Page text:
Old feller: "The Japanese make fine cars. Those Toyotas and Hondas. Fine Cars."

Young Turk: "Umm, yeah...well, anyway, the Japanese government may have set up a precedent by which the banks have become reliant for bail-outs, and this may have changed the practices of the banks. You see..."

Old Feller: "Japan also has a high suicide rate."

At this point, I moved up in line and didn't hear the rest.

But I will say this - when I get to that guy's age, I want to be the odd old codger who stops conversations about finance to talk about cars and suicide rates.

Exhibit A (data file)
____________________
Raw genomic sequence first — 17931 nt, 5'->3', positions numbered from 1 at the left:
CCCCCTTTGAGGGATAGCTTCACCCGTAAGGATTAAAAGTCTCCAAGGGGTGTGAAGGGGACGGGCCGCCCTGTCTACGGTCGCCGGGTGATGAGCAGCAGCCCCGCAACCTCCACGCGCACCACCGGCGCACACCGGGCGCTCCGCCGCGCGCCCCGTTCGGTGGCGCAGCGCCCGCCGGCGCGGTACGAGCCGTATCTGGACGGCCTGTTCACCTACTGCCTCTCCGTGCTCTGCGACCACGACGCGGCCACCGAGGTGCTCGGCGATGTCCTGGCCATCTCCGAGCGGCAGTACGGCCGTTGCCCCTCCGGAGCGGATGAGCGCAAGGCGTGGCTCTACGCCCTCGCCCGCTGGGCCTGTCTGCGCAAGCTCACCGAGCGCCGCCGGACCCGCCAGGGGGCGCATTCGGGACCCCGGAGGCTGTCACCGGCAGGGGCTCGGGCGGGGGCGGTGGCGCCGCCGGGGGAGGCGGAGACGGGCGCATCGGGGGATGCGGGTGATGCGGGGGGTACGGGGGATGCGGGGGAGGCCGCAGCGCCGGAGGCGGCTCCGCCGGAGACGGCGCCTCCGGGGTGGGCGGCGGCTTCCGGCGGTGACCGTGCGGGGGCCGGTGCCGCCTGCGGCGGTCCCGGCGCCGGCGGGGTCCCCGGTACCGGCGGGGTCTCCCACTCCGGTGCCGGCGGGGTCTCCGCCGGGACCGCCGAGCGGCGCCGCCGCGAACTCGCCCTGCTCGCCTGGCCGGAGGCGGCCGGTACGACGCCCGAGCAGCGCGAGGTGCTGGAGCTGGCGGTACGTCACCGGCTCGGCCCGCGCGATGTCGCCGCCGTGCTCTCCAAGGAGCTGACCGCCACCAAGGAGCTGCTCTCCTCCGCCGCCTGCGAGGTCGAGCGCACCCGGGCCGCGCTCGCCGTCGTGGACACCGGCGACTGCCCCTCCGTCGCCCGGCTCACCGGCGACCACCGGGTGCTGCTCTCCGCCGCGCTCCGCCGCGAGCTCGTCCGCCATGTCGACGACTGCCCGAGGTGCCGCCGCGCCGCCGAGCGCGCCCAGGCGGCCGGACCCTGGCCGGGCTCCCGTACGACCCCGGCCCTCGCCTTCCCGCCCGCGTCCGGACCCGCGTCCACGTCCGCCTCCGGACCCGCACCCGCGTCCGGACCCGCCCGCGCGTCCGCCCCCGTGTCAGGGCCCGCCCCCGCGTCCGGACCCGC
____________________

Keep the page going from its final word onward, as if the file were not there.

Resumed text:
Friday, May 9, 2008

Better Evangelism?

On the forums over at the Friendly Atheist Blog (, this question was asked by user Roar:

… What method was the worst when people tried to share their faith with you? I
know some people hand out pamphlets and other people tell you you’re going to
hell on the street corner, all kinds of ‘fun’ things. As a follow up question,
how has rude/mean/annoying encounters like that caused you to feel about the
Christian faith ? My last question is, what method of sharing faith has made you
at least open to talking to the other person about their faith?

I hope the wording hasn’t offended anyone. I’ve never talked to an atheist before (well I did over this forum for the past few days but not in person) and I would really like to learn more. Thanks for taking time and reading this.